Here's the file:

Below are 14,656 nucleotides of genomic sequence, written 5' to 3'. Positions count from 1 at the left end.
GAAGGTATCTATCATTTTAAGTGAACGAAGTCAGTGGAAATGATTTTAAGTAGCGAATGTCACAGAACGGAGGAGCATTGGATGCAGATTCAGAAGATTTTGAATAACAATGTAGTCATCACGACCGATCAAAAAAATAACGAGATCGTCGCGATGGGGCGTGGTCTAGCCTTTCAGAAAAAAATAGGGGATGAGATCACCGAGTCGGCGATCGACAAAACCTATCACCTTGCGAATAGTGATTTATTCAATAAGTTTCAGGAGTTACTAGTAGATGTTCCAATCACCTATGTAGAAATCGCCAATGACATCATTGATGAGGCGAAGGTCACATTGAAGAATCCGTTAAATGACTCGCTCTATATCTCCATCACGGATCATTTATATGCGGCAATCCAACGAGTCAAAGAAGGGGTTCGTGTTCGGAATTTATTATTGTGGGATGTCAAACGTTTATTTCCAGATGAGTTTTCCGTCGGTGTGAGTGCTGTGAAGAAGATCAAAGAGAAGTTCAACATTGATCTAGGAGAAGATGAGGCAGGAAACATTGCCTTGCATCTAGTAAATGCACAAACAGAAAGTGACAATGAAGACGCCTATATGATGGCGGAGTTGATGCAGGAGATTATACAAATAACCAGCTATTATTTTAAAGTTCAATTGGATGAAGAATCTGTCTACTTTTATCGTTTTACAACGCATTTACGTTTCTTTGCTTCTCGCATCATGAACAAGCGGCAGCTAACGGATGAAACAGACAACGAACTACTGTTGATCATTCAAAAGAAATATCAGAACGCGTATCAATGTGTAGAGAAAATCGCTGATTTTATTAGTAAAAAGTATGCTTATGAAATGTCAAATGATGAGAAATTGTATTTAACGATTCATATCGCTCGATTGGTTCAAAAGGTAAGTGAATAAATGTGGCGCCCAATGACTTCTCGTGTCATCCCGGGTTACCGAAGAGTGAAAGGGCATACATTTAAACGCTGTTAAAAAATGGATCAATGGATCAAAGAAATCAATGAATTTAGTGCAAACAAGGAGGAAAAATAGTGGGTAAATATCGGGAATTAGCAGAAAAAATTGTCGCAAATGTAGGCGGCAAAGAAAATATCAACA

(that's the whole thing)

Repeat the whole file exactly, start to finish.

Below are 14,656 nucleotides of genomic sequence, written 5' to 3'. Positions count from 1 at the left end.
GAAGGTATCTATCATTTTAAGTGAACGAAGTCAGTGGAAATGATTTTAAGTAGCGAATGTCACAGAACGGAGGAGCATTGGATGCAGATTCAGAAGATTTTGAATAACAATGTAGTCATCACGACCGATCAAAAAAATAACGAGATCGTCGCGATGGGGCGTGGTCTAGCCTTTCAGAAAAAAATAGGGGATGAGATCACCGAGTCGGCGATCGACAAAACCTATCACCTTGCGAATAGTGATTTATTCAATAAGTTTCAGGAGTTACTAGTAGATGTTCCAATCACCTATGTAGAAATCGCCAATGACATCATTGATGAGGCGAAGGTCACATTGAAGAATCCGTTAAATGACTCGCTCTATATCTCCATCACGGATCATTTATATGCGGCAATCCAACGAGTCAAAGAAGGGGTTCGTGTTCGGAATTTATTATTGTGGGATGTCAAACGTTTATTTCCAGATGAGTTTTCCGTCGGTGTGAGTGCTGTGAAGAAGATCAAAGAGAAGTTCAACATTGATCTAGGAGAAGATGAGGCAGGAAACATTGCCTTGCATCTAGTAAATGCACAAACAGAAAGTGACAATGAAGACGCCTATATGATGGCGGAGTTGATGCAGGAGATTATACAAATAACCAGCTATTATTTTAAAGTTCAATTGGATGAAGAATCTGTCTACTTTTATCGTTTTACAACGCATTTACGTTTCTTTGCTTCTCGCATCATGAACAAGCGGCAGCTAACGGATGAAACAGACAACGAACTACTGTTGATCATTCAAAAGAAATATCAGAACGCGTATCAATGTGTAGAGAAAATCGCTGATTTTATTAGTAAAAAGTATGCTTATGAAATGTCAAATGATGAGAAATTGTATTTAACGATTCATATCGCTCGATTGGTTCAAAAGGTAAGTGAATAAATGTGGCGCCCAATGACTTCTCGTGTCATCCCGGGTTACCGAAGAGTGAAAGGGCATACATTTAAACGCTGTTAAAAAATGGATCAATGGATCAAAGAAATCAATGAATTTAGTGCAAACAAGGAGGAAAAATAGTGGGTAAATATCGGGAATTAGCAGAAAAAATTGTCGCAAATGTAGGCGGCAAAGAAAATATCAACA